Doctoral Dissertations

Date of Award


Degree Type


Degree Name

Doctor of Philosophy



Major Professor

chunlei su Dr.

Committee Members

Elizabeth Fozo, Eric Zinser, Sarah Lebeis, Richard Gerhold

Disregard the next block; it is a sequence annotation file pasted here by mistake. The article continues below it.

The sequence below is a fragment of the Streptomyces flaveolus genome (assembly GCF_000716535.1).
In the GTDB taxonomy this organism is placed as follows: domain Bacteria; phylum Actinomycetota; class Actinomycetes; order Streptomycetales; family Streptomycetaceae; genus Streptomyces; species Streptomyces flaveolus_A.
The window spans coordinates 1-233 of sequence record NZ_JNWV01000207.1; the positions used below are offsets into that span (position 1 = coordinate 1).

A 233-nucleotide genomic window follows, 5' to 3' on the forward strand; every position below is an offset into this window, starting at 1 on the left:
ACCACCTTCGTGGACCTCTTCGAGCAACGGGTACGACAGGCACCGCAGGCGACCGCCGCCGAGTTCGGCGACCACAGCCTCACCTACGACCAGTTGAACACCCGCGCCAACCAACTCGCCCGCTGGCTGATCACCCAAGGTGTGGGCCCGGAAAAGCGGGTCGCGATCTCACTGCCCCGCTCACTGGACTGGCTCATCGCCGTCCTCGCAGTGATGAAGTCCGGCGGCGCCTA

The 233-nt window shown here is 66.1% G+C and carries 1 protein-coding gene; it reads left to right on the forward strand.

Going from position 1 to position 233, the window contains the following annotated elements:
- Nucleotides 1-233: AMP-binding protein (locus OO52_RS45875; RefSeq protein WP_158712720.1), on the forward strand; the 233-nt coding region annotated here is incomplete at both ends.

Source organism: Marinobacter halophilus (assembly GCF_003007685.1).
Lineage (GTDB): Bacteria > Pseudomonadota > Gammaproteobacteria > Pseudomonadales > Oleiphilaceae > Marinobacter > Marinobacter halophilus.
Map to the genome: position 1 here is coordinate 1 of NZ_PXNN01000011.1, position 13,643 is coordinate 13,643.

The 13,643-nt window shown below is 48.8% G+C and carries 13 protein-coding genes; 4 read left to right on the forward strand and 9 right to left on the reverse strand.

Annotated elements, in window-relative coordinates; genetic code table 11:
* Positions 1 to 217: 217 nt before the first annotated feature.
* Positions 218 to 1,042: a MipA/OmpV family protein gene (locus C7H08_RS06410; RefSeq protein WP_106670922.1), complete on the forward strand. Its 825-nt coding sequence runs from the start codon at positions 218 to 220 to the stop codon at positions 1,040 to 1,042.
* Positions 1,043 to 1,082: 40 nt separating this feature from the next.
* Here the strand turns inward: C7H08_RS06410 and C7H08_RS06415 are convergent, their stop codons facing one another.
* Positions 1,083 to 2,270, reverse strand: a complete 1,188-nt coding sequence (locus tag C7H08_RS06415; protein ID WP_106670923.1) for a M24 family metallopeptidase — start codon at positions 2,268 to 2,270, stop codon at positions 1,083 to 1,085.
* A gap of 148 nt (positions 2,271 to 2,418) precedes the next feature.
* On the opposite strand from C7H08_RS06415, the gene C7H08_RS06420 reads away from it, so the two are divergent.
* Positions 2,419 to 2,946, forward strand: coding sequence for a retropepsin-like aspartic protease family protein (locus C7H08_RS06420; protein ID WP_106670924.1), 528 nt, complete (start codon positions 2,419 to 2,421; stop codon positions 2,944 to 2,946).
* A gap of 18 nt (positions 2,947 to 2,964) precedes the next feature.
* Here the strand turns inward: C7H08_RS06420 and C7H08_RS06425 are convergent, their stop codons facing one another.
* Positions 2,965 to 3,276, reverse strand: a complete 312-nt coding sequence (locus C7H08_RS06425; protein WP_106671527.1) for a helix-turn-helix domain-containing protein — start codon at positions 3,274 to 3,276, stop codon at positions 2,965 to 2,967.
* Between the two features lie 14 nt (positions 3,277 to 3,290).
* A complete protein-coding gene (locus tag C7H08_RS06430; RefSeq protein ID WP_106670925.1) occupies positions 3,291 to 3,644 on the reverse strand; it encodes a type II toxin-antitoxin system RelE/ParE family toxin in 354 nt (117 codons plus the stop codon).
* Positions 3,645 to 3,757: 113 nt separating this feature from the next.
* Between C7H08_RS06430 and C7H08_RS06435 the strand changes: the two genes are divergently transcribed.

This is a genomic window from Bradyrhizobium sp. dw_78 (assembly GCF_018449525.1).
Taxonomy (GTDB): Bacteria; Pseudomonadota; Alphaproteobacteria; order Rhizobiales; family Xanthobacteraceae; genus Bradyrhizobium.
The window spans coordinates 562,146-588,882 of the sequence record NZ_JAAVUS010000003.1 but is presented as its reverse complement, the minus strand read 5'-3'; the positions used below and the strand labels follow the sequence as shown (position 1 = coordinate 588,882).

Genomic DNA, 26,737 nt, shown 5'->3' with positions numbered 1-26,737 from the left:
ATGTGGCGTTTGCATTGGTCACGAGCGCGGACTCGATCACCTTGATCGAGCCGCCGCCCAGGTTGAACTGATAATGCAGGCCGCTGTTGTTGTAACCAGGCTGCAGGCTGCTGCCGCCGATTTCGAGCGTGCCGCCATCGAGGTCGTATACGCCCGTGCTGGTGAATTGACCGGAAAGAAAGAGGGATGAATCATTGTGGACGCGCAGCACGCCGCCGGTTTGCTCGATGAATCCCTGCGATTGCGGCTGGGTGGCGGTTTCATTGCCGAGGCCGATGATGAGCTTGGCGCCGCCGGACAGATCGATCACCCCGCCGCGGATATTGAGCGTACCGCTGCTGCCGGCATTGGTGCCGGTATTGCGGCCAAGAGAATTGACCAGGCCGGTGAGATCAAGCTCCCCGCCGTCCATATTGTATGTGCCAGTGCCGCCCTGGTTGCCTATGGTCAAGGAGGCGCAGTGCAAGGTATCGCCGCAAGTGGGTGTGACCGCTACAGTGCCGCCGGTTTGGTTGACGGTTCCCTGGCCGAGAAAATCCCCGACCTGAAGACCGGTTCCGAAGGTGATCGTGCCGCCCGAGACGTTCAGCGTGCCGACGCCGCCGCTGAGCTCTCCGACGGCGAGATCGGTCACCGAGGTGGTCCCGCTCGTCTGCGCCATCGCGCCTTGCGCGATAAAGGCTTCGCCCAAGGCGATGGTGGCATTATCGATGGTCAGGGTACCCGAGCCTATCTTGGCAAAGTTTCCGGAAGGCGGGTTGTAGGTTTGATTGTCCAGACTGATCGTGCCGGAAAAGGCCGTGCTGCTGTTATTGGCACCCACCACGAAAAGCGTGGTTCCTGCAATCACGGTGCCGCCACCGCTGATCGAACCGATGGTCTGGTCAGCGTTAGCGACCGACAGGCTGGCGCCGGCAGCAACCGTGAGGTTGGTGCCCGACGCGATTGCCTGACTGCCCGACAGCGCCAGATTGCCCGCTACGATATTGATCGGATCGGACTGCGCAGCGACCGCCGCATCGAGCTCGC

Toxoplasma gondii is an obligate intracellular parasite that can infect a broad range of hosts, including mammals and birds. Felines, including wild and domestic cats, are the sole definitive hosts that can discharge millions of parasites into the environment through their feces in the form of oocysts. Due to the massive number of oocysts one cat can shed, and their highly infectious and resistant nature, the environmental contamination by oocysts poses a serious public health concern. Therefore, a better understanding of T. gondii transmission in the environment is essential. To this end, we compiled and analyzed genotypic data from animals in North America across a proximity gradient from human settlements to the wilderness (Chapter 2). We demonstrated that, T. gondii genotype distribution was associated with the spatial habitat and host species, and that parasite diversity decreased towards the human environment, suggesting the human impact on parasite transmission. To better understand the environmental contamination by oocysts, we developed a comprehensive protocol to evaluate the contamination by T. gondii on a typical farm in Tennessee (Chapter 3). T. gondii oocyst contamination in both soil and animals were detected on the farm. The results demonstrated that animals, especially meso-mammals (such as raccoons and skunks), were good indicator of T. gondii prevalence in the environment. Thirdly, to reduce the environmental contamination, methods were tested to produce a potential cat vaccine in cell culture (Chapter 4). Lower temperature (31℃) was used to generate viable parasites of a vaccine strain (T263) in cell culture. Thus far, laboratory tests have lent evidence of the partial success. Lastly, we investigated 11 cases of fetal toxoplasmosis in captive macropods (kangaroos and wallabies) occurred between 2014-2018 in the Busch Garden Zoo, Florida (Chapter 5). Parasites were isolated and characterized using molecular methods. The results revealed over these three years, three independent infection events occurred at the zoo, suggesting frequent contamination by T. gondii of the zoo environment.

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